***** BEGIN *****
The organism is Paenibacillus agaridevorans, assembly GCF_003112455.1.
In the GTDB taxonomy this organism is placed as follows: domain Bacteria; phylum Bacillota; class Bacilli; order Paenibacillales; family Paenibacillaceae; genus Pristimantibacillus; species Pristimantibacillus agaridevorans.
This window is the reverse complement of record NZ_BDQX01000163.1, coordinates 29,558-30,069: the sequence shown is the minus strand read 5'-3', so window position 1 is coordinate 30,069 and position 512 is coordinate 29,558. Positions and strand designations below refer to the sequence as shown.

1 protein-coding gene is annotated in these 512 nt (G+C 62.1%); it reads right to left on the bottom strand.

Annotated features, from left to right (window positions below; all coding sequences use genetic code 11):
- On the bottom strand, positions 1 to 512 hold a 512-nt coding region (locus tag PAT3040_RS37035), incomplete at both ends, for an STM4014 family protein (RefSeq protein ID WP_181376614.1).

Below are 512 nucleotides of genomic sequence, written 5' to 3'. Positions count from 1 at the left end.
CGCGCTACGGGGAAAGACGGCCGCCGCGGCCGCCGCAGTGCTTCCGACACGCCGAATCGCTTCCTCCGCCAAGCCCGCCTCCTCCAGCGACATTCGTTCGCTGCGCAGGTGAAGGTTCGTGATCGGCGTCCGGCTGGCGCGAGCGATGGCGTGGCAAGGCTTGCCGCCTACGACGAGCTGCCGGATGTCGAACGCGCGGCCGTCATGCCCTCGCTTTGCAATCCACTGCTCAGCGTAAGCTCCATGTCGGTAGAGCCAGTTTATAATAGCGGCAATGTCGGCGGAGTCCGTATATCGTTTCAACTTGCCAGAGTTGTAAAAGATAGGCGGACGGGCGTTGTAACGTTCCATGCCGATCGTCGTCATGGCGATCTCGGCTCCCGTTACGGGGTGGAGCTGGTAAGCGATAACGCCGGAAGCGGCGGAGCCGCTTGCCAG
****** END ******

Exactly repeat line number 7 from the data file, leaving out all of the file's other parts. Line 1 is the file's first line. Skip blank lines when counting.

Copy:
Below are 512 nucleotides of genomic sequence, written 5' to 3'. Positions count from 1 at the left end.